[Pharo-dev] Generators implemented only with blocks

Francisco Garau francisco.garau at gmail.com
Fri Oct 18 03:35:24 EDT 2013


Hi -

On 18 Oct 2013, at 06:54, Norbert Hartl <norbert at hartl.name> wrote:

> Why not just
> 
> gen := [ | current | 
>     current := 0. 
>     [ current := current + 1 ] ] value.
> 

Much concise indeed. But I am trying to have several generators instantiated from the same block definition and be able to set their initial values to any number. Just for fun, of course.

> 
> I think there is two sides of using blocks. One is the ability to carry some code around which is a useful thing. The other one is that encloses over the current environement. The latter is something that you can use for quite powerful stuff. But it is also something people have problems to understand and that can easily introduce problems in code because you didn't think of what it does. 
> Just remember the last problem with announcements that was caused by blocks. So blocks are to me like a lot of other programming techniques: If you don't really need them don't use them.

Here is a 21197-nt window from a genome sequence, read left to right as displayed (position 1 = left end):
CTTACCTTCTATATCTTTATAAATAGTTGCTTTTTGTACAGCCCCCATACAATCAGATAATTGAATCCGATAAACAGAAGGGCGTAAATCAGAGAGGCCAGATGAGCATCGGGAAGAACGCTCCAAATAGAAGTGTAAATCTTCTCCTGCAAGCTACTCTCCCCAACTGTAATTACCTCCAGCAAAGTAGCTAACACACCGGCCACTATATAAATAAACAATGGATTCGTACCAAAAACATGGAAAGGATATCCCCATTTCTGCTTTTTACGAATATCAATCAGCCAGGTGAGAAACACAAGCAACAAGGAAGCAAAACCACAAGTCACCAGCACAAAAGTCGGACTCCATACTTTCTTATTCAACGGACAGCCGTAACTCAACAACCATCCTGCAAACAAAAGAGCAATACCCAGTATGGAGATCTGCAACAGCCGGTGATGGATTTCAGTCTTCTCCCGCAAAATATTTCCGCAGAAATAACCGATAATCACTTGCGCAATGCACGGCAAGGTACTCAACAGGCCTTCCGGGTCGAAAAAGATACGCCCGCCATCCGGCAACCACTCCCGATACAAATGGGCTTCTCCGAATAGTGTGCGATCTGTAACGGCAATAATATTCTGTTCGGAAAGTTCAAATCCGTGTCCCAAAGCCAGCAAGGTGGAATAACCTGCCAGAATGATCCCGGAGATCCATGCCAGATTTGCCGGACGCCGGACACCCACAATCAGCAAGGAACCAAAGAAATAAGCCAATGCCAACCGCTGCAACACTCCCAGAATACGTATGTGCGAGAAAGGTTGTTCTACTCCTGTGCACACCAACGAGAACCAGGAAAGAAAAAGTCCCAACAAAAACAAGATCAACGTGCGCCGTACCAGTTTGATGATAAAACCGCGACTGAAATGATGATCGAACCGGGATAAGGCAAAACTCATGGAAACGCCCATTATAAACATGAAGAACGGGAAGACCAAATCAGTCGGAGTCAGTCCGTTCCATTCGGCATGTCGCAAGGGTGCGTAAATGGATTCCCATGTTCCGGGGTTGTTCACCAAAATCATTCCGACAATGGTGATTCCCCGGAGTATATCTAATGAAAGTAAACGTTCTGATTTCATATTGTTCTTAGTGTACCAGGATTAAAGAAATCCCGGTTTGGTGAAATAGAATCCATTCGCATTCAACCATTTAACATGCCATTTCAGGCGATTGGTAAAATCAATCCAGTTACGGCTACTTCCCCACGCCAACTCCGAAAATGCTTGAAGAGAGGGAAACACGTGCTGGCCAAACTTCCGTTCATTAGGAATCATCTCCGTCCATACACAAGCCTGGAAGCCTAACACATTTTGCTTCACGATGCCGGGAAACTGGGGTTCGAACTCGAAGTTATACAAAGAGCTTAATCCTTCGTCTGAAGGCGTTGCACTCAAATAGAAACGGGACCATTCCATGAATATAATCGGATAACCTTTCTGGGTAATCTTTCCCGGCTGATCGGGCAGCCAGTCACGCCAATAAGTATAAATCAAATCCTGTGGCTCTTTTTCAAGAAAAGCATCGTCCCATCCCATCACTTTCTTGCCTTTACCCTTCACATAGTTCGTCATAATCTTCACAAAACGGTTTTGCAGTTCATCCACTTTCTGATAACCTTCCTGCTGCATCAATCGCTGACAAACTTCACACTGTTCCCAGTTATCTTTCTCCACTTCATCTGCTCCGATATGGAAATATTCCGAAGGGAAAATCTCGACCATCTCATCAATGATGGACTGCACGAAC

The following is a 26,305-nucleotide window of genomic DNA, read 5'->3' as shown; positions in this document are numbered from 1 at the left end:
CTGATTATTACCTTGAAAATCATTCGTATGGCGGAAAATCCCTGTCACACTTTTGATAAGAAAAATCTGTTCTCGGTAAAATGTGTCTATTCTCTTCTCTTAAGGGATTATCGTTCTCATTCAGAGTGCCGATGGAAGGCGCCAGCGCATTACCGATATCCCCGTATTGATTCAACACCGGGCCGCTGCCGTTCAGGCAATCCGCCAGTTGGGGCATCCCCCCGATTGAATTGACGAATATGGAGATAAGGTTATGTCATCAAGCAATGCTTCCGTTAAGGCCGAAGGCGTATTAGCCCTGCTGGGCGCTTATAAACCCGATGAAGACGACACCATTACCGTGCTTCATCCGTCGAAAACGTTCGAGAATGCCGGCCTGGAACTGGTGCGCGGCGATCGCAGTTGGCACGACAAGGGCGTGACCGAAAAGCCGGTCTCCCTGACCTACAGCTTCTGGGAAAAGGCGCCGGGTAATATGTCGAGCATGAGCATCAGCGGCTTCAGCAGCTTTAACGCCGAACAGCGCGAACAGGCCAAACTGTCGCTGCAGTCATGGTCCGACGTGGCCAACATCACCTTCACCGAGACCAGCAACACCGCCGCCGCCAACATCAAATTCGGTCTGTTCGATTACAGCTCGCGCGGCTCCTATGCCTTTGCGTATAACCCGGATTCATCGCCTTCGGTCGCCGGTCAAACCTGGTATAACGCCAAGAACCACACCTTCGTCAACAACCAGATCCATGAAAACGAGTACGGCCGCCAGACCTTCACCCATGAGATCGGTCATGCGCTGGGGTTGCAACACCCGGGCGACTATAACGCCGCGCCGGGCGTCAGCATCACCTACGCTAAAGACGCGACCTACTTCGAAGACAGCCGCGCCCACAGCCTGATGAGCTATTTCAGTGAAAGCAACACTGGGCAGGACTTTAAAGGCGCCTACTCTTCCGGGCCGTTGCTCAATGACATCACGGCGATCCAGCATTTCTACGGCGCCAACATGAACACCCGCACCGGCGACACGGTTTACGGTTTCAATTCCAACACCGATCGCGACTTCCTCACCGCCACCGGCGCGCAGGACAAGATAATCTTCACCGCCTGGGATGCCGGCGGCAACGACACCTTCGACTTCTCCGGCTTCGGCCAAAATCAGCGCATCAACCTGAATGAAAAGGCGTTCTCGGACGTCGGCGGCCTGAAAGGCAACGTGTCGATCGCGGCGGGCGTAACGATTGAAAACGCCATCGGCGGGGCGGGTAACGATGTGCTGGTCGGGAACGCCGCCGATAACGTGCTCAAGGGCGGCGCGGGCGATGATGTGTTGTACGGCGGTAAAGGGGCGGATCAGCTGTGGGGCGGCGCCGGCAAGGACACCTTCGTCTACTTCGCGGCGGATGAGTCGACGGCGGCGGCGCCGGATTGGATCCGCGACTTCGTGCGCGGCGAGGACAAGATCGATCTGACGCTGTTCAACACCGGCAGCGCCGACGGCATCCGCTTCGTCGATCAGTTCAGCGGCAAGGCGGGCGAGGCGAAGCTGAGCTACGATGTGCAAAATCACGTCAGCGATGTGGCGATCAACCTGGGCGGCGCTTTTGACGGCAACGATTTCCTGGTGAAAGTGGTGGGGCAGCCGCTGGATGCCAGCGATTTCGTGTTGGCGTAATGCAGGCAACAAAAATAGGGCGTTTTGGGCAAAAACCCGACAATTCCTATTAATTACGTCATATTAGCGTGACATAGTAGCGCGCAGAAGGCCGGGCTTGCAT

> 
> Norbert
> 
> Am 18.10.2013 um 00:46 schrieb Francisco Garau <francisco.garau at gmail.com>:
> 
>> Hi
>> 
>> As an exercise, I've implemented a simple Generator using only blocks: 
>> 
>>     gen := 
>>         [ 
>>             [ | currentValue |
>>             Array 
>>                 with: [ currentValue := 0 ] 
>>                 with: [ currentValue := currentValue + 1 ] 
>>             ] value 
>>         ] value.
>> 
>>     gen first value.
>>     next := [:a | a last value].
>> 
>>     getTen := [(1 to: 10) collect: [ :i | next value: gen ]]. 
>> 
>>     getTen value = #(1 2 3 4 5 6 7 8 9 10).
>>     getTen value = #(11 12 13 14 15 16 17 18 19 20).  
>> 
>> 
>> There have been some funny arguments in the past whether Blocks are a fundamental part of Smalltalk or not. My code above supports Vassili's view that we could get rid of Objects and implement everything in terms of Blocks. 
>> 
>> http://live.exept.de/doc/online/english/programming/humor.html
>> 
>> But more seriously, I find it quite interesting that Lars Bak choose not to implement Blocks for his Resilient Smalltalk. He choose to implement LIFO blocks; that is, blocks that cannot survive the creating activation context (see chapter 2.3 for more details). 
>> 
>> http://citeseerx.ist.psu.edu/viewdoc/download?doi=10.1.1.84.7354&rep=rep1&type=pdf
>> 
>> - Francisco
>> 
> 
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